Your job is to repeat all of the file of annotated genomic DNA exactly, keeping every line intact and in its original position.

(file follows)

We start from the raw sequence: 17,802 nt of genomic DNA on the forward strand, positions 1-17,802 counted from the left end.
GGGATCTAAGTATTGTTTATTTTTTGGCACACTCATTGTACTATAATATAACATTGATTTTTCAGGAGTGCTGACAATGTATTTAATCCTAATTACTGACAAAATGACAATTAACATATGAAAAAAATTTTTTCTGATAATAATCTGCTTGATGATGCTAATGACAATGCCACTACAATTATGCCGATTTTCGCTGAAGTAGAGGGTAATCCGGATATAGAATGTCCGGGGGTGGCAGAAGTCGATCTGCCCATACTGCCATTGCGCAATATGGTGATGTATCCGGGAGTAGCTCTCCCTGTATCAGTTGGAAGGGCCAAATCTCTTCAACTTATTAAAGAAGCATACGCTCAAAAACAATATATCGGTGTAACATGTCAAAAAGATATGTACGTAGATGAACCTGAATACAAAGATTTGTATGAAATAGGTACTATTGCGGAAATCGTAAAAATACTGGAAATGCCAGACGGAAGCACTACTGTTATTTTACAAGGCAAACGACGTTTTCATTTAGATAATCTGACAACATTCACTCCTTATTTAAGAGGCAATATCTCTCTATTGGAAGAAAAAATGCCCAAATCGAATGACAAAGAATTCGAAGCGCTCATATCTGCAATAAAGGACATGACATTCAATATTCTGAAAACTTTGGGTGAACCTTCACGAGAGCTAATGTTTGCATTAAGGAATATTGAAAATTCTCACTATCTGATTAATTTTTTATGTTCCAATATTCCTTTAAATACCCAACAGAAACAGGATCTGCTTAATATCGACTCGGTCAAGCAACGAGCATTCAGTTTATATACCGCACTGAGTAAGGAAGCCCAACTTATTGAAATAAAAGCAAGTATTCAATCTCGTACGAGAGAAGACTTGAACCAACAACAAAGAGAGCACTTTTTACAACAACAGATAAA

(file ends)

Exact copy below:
We start from the raw sequence: 17,802 nt of genomic DNA on the forward strand, positions 1-17,802 counted from the left end.
GGGATCTAAGTATTGTTTATTTTTTGGCACACTCATTGTACTATAATATAACATTGATTTTTCAGGAGTGCTGACAATGTATTTAATCCTAATTACTGACAAAATGACAATTAACATATGAAAAAAATTTTTTCTGATAATAATCTGCTTGATGATGCTAATGACAATGCCACTACAATTATGCCGATTTTCGCTGAAGTAGAGGGTAATCCGGATATAGAATGTCCGGGGGTGGCAGAAGTCGATCTGCCCATACTGCCATTGCGCAATATGGTGATGTATCCGGGAGTAGCTCTCCCTGTATCAGTTGGAAGGGCCAAATCTCTTCAACTTATTAAAGAAGCATACGCTCAAAAACAATATATCGGTGTAACATGTCAAAAAGATATGTACGTAGATGAACCTGAATACAAAGATTTGTATGAAATAGGTACTATTGCGGAAATCGTAAAAATACTGGAAATGCCAGACGGAAGCACTACTGTTATTTTACAAGGCAAACGACGTTTTCATTTAGATAATCTGACAACATTCACTCCTTATTTAAGAGGCAATATCTCTCTATTGGAAGAAAAAATGCCCAAATCGAATGACAAAGAATTCGAAGCGCTCATATCTGCAATAAAGGACATGACATTCAATATTCTGAAAACTTTGGGTGAACCTTCACGAGAGCTAATGTTTGCATTAAGGAATATTGAAAATTCTCACTATCTGATTAATTTTTTATGTTCCAATATTCCTTTAAATACCCAACAGAAACAGGATCTGCTTAATATCGACTCGGTCAAGCAACGAGCATTCAGTTTATATACCGCACTGAGTAAGGAAGCCCAACTTATTGAAATAAAAGCAAGTATTCAATCTCGTACGAGAGAAGACTTGAACCAACAACAAAGAGAGCACTTTTTACAACAACAGATAAA